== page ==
Monetary Policy, Leverage, And Bank Risk-Taking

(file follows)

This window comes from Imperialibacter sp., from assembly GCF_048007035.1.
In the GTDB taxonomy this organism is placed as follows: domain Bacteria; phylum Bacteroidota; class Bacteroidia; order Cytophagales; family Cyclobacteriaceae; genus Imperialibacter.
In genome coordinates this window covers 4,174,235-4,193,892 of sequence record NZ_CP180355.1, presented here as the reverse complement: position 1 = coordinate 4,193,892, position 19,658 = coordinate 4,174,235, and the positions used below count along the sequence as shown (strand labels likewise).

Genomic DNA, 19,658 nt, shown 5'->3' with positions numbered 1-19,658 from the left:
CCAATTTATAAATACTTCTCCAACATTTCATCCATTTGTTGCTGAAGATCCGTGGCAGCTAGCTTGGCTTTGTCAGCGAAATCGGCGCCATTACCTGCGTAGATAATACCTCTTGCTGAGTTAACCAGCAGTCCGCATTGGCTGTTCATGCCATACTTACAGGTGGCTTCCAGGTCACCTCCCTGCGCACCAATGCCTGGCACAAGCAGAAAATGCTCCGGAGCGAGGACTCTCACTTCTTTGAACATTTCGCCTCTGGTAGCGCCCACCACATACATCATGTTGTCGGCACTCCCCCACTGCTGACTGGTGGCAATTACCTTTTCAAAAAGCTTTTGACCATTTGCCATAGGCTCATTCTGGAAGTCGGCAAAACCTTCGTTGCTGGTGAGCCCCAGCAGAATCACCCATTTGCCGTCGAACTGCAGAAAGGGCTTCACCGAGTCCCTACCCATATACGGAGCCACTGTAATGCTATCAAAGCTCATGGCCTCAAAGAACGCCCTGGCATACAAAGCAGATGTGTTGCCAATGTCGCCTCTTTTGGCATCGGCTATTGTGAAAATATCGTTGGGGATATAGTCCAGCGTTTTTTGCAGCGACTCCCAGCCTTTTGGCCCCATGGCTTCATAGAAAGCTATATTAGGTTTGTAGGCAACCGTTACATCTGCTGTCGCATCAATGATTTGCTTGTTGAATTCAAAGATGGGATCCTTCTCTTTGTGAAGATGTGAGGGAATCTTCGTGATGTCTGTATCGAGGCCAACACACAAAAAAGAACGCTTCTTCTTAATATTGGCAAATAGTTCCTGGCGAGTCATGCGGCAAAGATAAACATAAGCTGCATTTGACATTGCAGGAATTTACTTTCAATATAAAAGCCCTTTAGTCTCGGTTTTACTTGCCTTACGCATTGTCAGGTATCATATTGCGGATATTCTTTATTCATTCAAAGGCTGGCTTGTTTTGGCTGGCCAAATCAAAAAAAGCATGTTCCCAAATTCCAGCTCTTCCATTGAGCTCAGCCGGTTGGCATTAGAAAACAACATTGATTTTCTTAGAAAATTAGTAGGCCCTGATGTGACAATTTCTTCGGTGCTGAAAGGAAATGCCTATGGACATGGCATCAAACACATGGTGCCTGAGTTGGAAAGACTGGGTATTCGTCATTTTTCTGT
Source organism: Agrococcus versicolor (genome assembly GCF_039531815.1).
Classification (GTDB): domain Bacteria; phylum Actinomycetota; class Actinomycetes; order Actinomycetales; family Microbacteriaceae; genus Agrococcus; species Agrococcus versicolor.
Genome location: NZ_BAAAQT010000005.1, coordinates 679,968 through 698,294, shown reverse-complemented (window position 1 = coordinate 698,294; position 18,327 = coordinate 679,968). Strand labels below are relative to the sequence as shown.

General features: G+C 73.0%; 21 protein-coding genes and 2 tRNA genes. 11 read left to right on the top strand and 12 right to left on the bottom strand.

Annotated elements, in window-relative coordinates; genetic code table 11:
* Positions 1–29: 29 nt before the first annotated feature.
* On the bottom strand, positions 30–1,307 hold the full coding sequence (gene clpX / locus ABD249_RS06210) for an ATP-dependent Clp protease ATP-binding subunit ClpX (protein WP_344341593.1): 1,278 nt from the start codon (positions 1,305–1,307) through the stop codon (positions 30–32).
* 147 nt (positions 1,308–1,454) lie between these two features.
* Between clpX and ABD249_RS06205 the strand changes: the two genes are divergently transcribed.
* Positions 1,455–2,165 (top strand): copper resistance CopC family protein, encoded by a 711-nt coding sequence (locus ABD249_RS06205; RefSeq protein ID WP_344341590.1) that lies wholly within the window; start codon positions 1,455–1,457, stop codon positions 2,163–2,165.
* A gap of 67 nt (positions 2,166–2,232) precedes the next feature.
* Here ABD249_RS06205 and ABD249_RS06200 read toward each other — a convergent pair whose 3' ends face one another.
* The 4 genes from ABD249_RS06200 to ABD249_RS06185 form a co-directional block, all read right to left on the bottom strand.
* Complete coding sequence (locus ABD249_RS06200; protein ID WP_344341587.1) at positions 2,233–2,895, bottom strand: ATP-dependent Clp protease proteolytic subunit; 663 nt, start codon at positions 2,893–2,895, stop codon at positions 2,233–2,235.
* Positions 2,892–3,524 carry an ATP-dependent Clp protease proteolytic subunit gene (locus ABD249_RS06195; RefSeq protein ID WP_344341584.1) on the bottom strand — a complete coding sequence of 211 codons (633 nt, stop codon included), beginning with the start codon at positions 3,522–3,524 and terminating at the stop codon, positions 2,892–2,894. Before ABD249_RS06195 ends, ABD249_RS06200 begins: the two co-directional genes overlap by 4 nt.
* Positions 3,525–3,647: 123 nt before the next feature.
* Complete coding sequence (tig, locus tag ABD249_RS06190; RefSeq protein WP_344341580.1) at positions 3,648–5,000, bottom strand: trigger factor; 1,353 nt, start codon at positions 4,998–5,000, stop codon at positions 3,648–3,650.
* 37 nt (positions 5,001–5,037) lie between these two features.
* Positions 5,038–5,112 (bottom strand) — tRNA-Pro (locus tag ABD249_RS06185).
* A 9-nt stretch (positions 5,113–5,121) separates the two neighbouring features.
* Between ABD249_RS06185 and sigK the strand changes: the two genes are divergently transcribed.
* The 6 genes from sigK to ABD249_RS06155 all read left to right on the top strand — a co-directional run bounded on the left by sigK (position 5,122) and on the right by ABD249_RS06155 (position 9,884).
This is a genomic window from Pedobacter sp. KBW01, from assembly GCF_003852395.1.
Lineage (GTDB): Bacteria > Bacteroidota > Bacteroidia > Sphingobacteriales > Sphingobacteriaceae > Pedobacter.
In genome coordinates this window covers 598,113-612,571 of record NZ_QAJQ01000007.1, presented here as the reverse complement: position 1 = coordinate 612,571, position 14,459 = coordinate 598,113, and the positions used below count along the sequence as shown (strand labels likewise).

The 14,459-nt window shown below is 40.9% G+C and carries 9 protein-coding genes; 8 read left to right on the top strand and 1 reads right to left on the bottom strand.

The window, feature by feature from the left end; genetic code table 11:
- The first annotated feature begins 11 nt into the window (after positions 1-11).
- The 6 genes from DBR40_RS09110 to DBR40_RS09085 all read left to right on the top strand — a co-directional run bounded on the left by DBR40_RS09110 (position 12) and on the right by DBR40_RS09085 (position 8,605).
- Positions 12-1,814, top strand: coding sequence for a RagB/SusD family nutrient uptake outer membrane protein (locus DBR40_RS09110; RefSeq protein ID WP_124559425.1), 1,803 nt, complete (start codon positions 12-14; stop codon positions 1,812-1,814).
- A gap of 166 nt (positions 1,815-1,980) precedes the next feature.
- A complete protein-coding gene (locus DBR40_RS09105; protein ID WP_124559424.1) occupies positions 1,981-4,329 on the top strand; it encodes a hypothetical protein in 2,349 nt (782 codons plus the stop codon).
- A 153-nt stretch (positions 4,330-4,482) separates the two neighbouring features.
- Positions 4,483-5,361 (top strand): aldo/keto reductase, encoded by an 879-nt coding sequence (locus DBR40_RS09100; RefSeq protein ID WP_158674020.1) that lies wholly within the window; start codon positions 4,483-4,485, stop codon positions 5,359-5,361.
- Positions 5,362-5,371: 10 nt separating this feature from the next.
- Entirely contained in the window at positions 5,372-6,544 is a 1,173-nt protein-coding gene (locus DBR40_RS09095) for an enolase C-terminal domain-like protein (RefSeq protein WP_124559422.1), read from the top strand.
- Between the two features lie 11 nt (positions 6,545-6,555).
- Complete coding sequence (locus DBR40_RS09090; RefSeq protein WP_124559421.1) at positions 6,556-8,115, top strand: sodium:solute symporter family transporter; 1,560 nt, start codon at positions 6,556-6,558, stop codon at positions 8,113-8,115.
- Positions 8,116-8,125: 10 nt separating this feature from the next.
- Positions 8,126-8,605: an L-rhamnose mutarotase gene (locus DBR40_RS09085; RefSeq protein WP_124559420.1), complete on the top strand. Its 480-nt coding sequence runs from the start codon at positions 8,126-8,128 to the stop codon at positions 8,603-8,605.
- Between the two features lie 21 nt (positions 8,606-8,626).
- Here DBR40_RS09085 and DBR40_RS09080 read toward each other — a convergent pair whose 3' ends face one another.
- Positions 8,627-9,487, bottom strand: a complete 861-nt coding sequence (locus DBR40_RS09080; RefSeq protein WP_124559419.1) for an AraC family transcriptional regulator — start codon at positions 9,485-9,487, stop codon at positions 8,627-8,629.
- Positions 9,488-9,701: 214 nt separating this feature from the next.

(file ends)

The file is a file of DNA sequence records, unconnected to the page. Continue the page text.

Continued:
The recent global financial crisis has ignited a debate on whether easy monetary conditions can lead to greater bank risk-taking. The authors study this issue in a model of leveraged financial intermediaries that endogenously choose the riskiness of their portfolios. When banks can adjust their capital structures, monetary easing unequivocally leads to greater leverage and higher risk. However, if the capital structure is fixed, the effect depends on the degree of leverage: following a policy rate cut, well capitalized banks increase risk, while highly levered banks decrease it. Further, the capitalization cutoff depends on the degree of bank competition. It is therefore expected to vary across countries and over time.